Despite the impunity and lack of support from authorities, Ahmed’s family and colleagues have not stopped seeking justice. They printed his pictures, plastered them across the island, and launched the website “Find Moyameehaa” (referring to Ahmed’s twitter handle @Moyameehaa, “Mad Man”). They have organized several protest marches. Last December, Ahmed’s family filed a case against the police, asking them to release the information they have under the Right to Information Act.
“On August 8 we went to the streets, to mark the third anniversary of Ahmed’s abduction,” says Safa. “It was a peaceful protest, but the police attacked us. They used tear gas and they arrested eight people. My colleagues and I had to go to the police station to help those who were unfairly arrested. Rather than finding those responsible for Ahmed’s disappearance, they criminalize those who are seeking justice.”
In an article published to mark two years since Ahmed’s disappearance, human rights defender and blogger Yameen Rasheed wrote:
Rilwan’s mother did such a wonderful job of raising a decent, kind and compassionate son. In her old age, she deserves to be retiring in peace – not pepper-sprayed or pushed around by police, or desperately begging on the streets for information about her child. Despite all this, Rilwan’s family – his mother in particular – has been a shining example of courage. Refusing to suffer in silence, they channeled their distress and sorrow into action. I had never met Rilwan’s family before the tragedy. But seeing their extraordinary, superhuman efforts over [the] years, I am convinced that courage is perhaps genetic.
Yameen was a close friend of Ahmed, and one of the first to campaign to find him. In his blog “The Daily Panic,” Yameen criticized the powerful economic, political and religious elites of his country. Like Ahmed, he made many enemies because of this.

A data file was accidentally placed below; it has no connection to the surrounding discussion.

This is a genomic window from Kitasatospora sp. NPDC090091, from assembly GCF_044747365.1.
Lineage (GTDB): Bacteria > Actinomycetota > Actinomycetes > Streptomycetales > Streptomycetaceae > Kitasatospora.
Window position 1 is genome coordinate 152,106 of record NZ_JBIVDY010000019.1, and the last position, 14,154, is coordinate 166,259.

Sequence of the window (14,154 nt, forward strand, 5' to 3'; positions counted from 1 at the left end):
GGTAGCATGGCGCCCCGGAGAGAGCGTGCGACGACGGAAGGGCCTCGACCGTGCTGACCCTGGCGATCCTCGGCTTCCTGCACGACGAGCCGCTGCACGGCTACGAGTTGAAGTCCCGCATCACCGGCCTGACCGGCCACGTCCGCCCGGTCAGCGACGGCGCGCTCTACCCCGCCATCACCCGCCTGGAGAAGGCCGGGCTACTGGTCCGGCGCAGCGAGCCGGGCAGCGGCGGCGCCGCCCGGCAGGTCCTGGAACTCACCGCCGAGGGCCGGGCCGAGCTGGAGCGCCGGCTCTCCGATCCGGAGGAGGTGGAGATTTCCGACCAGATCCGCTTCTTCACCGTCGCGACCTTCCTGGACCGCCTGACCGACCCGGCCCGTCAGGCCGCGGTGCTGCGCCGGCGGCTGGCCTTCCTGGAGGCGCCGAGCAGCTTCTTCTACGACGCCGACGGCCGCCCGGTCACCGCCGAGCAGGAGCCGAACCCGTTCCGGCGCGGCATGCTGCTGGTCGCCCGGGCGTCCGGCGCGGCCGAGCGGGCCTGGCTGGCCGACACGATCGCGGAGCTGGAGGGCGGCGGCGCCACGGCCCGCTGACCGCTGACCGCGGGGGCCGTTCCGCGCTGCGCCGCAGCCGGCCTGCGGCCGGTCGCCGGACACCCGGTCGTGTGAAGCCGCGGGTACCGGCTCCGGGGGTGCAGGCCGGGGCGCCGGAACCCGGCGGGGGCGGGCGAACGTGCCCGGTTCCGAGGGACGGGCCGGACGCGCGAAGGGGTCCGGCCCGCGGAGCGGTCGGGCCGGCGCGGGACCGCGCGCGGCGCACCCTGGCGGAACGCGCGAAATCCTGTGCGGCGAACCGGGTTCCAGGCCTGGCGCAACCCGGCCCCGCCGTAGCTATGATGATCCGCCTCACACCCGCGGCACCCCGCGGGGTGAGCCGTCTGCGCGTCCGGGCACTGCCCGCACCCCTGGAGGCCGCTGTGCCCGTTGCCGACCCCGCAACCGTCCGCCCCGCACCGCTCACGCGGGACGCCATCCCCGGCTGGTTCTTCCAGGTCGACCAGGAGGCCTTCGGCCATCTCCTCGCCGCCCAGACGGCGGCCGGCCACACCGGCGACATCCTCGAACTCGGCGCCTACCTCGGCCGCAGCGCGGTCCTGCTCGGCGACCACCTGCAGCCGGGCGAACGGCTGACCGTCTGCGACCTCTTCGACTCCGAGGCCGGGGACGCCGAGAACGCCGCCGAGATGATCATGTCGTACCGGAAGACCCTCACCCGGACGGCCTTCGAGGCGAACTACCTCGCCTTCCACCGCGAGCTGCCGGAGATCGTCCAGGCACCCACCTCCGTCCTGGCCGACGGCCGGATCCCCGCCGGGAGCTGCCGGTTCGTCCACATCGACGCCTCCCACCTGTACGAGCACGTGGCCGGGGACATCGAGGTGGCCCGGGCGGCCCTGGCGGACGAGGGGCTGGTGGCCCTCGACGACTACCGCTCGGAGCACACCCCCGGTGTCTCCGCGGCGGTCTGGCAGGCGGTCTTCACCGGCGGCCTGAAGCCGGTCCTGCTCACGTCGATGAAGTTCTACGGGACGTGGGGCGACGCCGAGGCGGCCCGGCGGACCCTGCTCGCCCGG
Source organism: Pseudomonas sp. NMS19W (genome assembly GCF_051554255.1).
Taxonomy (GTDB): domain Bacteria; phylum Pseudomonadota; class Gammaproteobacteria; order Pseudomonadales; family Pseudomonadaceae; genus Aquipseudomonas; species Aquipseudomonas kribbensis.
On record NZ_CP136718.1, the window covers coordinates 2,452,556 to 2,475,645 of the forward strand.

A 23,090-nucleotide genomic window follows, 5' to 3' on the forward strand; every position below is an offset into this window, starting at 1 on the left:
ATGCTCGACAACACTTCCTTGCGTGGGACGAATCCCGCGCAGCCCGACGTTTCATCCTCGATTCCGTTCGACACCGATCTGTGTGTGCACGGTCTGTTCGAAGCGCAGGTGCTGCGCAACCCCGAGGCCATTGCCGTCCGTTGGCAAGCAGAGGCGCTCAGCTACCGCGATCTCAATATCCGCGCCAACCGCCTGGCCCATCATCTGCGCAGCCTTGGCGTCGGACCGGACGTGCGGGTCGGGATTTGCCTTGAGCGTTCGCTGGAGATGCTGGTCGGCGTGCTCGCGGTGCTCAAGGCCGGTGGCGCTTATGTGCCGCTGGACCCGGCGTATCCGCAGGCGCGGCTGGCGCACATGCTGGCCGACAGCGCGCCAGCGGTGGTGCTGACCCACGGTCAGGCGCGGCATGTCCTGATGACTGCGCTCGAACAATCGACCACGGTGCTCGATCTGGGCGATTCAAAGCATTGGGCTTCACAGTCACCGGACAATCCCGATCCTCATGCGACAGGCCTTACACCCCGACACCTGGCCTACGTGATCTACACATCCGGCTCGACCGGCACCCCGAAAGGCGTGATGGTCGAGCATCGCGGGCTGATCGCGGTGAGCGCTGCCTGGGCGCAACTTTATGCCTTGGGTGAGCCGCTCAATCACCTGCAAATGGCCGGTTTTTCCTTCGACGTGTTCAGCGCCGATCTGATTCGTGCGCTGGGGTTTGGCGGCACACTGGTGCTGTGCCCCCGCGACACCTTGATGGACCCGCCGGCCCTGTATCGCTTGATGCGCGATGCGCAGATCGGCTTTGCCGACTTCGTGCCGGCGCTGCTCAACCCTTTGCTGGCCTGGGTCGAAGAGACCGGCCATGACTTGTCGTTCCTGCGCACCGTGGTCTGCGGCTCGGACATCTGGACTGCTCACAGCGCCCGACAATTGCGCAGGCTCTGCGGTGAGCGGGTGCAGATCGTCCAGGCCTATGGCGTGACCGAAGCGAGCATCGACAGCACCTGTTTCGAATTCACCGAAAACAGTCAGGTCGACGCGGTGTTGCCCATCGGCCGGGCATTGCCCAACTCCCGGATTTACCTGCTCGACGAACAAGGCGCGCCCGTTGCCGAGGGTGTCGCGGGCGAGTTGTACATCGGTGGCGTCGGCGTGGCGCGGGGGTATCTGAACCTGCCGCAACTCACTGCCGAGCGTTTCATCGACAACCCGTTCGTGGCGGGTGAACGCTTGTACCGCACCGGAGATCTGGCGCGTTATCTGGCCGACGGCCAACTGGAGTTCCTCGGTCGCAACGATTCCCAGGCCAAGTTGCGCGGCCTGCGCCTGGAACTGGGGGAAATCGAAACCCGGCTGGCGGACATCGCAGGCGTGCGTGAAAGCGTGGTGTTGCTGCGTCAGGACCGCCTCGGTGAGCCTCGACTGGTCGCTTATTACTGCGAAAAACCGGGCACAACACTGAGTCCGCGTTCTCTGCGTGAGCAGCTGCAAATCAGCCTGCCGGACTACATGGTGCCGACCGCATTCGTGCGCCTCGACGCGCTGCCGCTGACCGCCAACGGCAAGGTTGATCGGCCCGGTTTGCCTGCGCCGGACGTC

On April 23, 2017, Yameen’s body was found on the stairs of his apartment in Malé. He had been stabbed and died shortly after being taken to hospital. For years, Yameen had received threats; he reported them to the police, but received no protection.
The Maldives, commonly known as a luxury travel destination, hides a dark side that most tourists do not see. After decades of military dictatorship, former political prisoner Mohamed Nasheed was elected president in the first free elections in 2008, but democracy did not last long. In 2012, Nasheed was forced to leave office and after 18 months of political turmoil Abdulla Yameen, half-brother of the former dictator, became president.
Since then, the human rights situation in the Maldives has deteriorated dramatically. Independent journalists report increased threats and attacks, and human rights defenders are often forced to work underground as they fear attacks from authorities, police, criminal gangs and extremist groups.
In the Maldives, free voices speaking up against corruption and human rights abuses risk their lives. Yet, as Safa says, Ahmed’s mother and the other activists are not going to give up. Until they find the truth, they will keep struggling.
On the International Day of the Victims of Enforced Disappearances, Front Line Defenders honors the struggle of human rights defenders seeking justice and the families of those forcibly disappeared.
Lorena Cotza is a Project Consultant with Front Line Defenders, the International Foundation for the Protection of Human Rights Defenders.